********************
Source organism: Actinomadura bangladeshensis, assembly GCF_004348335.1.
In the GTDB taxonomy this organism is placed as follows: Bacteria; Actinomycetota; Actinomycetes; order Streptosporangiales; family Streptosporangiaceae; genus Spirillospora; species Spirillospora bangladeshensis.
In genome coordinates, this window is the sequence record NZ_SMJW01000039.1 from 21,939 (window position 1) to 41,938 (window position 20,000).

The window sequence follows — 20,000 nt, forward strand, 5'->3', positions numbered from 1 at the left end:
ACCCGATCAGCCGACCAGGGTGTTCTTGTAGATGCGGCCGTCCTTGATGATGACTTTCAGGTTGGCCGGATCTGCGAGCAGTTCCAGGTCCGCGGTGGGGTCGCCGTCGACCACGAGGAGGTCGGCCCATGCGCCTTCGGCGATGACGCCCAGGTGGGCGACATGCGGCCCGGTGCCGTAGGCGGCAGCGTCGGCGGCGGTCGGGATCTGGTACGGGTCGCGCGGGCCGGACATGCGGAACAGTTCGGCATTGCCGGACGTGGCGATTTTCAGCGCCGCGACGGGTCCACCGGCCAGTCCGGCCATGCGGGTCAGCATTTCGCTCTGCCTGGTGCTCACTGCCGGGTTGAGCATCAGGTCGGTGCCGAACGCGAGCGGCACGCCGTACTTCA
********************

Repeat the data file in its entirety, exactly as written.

Source organism: Actinomadura bangladeshensis, assembly GCF_004348335.1.
In the GTDB taxonomy this organism is placed as follows: Bacteria; Actinomycetota; Actinomycetes; order Streptosporangiales; family Streptosporangiaceae; genus Spirillospora; species Spirillospora bangladeshensis.
In genome coordinates, this window is the sequence record NZ_SMJW01000039.1 from 21,939 (window position 1) to 41,938 (window position 20,000).

The window sequence follows — 20,000 nt, forward strand, 5'->3', positions numbered from 1 at the left end:
ACCCGATCAGCCGACCAGGGTGTTCTTGTAGATGCGGCCGTCCTTGATGATGACTTTCAGGTTGGCCGGATCTGCGAGCAGTTCCAGGTCCGCGGTGGGGTCGCCGTCGACCACGAGGAGGTCGGCCCATGCGCCTTCGGCGATGACGCCCAGGTGGGCGACATGCGGCCCGGTGCCGTAGGCGGCAGCGTCGGCGGCGGTCGGGATCTGGTACGGGTCGCGCGGGCCGGACATGCGGAACAGTTCGGCATTGCCGGACGTGGCGATTTTCAGCGCCGCGACGGGTCCACCGGCCAGTCCGGCCATGCGGGTCAGCATTTCGCTCTGCCTGGTGCTCACTGCCGGGTTGAGCATCAGGTCGGTGCCGAACGCGAGCGGCACGCCGTACTTCA